29 April 2022
You know that moment, when you’re rolling down a short grassy runway, eyes glued to the fence in the distance, hand firmly clasped round the throttle knob like your instructor said you should. It’s the moment when you want another 100hp… The gauge says 2,300rpm but it just feels so sedate… ‘come on, come ooon…’
You have no sense that the venerable 6.3 litre Lycoming is working as hard as it can and that the 74-inch Sensenich, which is bolted to the front is a heavy metal disc of life-threatening energy. Out of sight and out of mind. All you want is more…
I’ve spent a while in Geoffrey’s dynamometer cell, watching a 1970s Ford 2-litre race engine turning at 9,000rpm, and you definitely don’t want to stand close. It’s not the noise of the exhaust which is piped to a silencer outside the wall, but the mechanical noise which is a harsh, shrieking concert of banshees, that and threatening sense of pent-up energy which is something you can feel.
I was reminded of just this only last week. I had tied my Jodel’s tail to my van with a ratchet strap, getting ready to perform the tooth-gritting process, which is running the engine at full power for at least a minute, preferably two.
It’s only the same exercise as rolling down the runway, and if all the bits I’ve assembled round an automotive diesel engine will do that without hesitation or explosion, I can expect them to hold together long enough to get me to 500ft, or preferably 1,000ft. Enough to glide a Jodel back to the field. That said, I was still not prepared for the sheer violence of the whole process. Switch on, clatter the starter and let it rattle away for a while to warm up. After a quiet few minutes, I can’t put it off any longer and I start to wind it up. I notice that the assembled onlookers all take a pace back.
I bounce in the seat for what seems like an age while the tail strains at the strap. I so want to pull the power back before the minute is up rather than wait for two or crank the lever in search of more. I guess all of us were waiting for the huge bang but, explosion came there none…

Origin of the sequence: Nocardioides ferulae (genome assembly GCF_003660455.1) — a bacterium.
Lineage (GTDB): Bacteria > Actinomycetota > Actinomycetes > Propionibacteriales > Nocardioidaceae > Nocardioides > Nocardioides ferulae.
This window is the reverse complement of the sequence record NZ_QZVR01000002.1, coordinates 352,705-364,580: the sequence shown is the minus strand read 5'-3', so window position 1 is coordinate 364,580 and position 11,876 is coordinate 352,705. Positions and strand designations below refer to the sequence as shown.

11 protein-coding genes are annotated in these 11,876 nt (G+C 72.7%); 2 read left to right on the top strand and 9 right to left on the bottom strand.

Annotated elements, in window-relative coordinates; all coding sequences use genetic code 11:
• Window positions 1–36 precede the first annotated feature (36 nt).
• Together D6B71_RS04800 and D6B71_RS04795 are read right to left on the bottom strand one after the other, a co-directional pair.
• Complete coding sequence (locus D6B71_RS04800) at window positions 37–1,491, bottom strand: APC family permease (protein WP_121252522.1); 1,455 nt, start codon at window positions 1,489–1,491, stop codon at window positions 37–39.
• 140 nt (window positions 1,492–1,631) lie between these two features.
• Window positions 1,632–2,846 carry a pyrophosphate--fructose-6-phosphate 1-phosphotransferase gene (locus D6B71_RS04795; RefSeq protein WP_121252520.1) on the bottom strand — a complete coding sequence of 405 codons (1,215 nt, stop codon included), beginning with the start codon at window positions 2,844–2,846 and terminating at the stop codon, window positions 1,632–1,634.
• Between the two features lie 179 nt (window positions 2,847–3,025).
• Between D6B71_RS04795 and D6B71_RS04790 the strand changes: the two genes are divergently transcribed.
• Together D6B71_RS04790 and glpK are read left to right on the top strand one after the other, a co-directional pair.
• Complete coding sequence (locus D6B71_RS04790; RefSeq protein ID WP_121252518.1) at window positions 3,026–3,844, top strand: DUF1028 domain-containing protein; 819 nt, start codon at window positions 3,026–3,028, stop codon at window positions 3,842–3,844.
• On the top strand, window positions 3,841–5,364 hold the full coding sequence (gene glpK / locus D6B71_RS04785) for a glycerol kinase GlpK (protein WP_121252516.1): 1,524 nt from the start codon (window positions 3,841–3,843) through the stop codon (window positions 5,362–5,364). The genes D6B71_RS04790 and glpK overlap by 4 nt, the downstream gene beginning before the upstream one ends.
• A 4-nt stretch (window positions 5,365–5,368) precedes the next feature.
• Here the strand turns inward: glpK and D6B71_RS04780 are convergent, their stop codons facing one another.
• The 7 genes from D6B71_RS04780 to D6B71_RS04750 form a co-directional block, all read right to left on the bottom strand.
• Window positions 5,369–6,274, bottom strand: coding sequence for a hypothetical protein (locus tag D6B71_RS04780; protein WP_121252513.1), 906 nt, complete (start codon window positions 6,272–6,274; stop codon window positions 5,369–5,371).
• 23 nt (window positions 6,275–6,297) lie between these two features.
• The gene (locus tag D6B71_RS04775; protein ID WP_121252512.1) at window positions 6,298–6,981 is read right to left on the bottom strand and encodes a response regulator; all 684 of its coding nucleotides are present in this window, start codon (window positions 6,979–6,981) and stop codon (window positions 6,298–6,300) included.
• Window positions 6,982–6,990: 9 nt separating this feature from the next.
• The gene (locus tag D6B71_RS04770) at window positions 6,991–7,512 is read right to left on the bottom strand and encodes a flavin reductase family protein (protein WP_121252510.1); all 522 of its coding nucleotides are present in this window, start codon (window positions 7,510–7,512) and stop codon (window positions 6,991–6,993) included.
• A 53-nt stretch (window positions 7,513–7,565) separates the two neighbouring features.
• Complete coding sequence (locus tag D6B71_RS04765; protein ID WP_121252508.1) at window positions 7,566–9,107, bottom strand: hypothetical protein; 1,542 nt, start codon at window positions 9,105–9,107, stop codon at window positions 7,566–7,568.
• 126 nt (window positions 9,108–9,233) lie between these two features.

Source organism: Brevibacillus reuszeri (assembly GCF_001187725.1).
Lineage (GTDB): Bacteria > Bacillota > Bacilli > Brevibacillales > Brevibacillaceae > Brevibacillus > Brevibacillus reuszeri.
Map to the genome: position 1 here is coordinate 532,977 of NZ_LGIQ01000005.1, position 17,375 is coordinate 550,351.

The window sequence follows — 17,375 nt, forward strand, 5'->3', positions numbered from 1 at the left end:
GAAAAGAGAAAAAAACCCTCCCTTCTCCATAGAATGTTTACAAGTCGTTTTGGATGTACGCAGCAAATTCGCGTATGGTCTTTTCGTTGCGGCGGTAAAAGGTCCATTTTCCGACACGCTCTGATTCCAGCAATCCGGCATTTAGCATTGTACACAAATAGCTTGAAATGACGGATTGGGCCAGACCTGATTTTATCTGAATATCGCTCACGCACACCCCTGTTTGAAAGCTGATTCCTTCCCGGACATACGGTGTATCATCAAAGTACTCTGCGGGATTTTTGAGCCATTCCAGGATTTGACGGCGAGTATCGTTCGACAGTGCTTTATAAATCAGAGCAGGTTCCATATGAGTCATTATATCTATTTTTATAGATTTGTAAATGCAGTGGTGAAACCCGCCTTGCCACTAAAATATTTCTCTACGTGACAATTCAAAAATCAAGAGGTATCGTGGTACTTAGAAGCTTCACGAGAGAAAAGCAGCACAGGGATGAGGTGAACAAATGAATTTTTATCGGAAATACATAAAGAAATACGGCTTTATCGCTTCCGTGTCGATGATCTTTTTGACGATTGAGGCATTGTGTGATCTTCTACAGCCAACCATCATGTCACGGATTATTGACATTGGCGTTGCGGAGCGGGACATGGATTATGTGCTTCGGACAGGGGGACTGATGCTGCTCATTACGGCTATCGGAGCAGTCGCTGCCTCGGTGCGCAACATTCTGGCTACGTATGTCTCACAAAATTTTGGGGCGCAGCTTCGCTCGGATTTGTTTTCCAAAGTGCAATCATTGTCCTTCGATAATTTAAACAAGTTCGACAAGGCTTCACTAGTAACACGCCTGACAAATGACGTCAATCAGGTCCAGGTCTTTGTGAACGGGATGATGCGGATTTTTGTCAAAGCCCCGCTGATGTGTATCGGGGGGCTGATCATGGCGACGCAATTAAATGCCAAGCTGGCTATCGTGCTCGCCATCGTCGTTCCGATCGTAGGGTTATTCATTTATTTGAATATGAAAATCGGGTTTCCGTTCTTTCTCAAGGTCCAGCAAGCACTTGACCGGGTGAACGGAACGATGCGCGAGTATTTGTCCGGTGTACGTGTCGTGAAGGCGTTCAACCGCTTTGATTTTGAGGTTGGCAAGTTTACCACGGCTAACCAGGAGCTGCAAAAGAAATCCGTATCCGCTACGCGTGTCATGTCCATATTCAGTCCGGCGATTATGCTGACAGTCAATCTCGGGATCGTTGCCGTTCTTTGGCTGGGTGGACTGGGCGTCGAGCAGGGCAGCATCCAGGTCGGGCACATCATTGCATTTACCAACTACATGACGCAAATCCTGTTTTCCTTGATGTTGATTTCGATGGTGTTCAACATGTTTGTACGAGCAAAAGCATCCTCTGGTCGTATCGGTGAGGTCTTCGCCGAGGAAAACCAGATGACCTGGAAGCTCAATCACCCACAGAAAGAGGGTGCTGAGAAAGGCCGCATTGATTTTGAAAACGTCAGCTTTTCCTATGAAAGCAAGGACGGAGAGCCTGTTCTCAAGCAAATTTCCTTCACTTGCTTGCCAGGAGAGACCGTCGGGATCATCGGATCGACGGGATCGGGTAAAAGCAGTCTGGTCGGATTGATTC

Maybe it’s more nerve racking because I’ve built it myself, and it’s not proven, yet. Lycomings, Continentals and Senseniches just never explode, even when they go wrong. Maybe it’s because the engine is turning faster, more like Geoffrey’s Ford than Teledyne’s Lycoming…
I have since done the above several times, and I have now flown it, more of which in a while.
But, talking of diesel aircraft engines, these are now slightly more common in the modern era, mainly thanks to Frank Thielert’s original Mercedes A-Class conversion fitted to the Diamond twins (and Robin’s DR401), followed by Diamond’s Austro which is another Mercedes conversion born of the confusion created by Thielert’s bankruptcy and the limbo between that and the acquisition by Continental Motors and eventually Chinese investors (who also own Diamond). With me so far… Despite this apparent variety, there are still very few diesels in the air, but diesels in general aren’t new.
“After a quiet few minutes, I can’t put it off any longer and I start to wind it up. I notice that the assembled onlookers all take a pace back”
Packard was the first to fly one in 1929 and on 28 May 1931, a Bellanca CH-300 fitted with a 225HP Packard DR-980, stayed airborne for 84 hours and 32 minutes, a record which endured until broken 55 years later by the Rutan Voyager.
Across the pond, Bristol Aeroplane Company modified one of its Jupiter radials for compression ignition in the late 1920s to create the Phoenix which in supercharged form was fitted to a Westland Wapiti biplane to set an altitude record of 27,453 ft (there’s a picture of it just above Everest) in May 1934, where its frugal use of fuel allowed it a long time to get there.
In Germany, BMW dieselised a licence-built Pratt and Whitney radial and Junkers built the 700hp opposed-piston Jumo which saw service before and during the conflict.
Like the Packard Bellanca, all of them made good use of the compression ignition engine’s more modest appetite for gas oil. The one that has really piqued my interest though is the Klöckner-Humboldt-Deutz, air-cooled eight-cylinder two-stroke diesel radial of 1937.
It was the brainchild of Adolf Schnürle, the German genius who developed a system of porting which created a loop of gas in the cylinder and helped both to exhaust the spent charge and pull in the fresh one.
His DZ700 ran successfully and led to a six-cylinder version intended for a fleet of trainers but development was paused because of the war.
The headline then, is… that the DZ700 produced 158hp at 2,800rpm from 245 cubic inches (an O-245 then…), measured three feet in diameter, weighed 120lb and could run on AVTUR, or used fish and chip oil, or if you must, road diesel at £1.70 a litre. And yes, you read that correctly… 120lb is 55kg and the Rotax 912ULS, which is considered the lightest of the general current aviation powerplants weighs exactly the same for half the power, and it needs a radiator.
Schnürle’s DZ 700 apparently still exists somewhere in Germany, but where’s the damn thing when we need it… Like NOW. It would look very cool indeed behind a bumpy cowl on the nose of a Jodel. Wonder if there’s any drawings anywhere…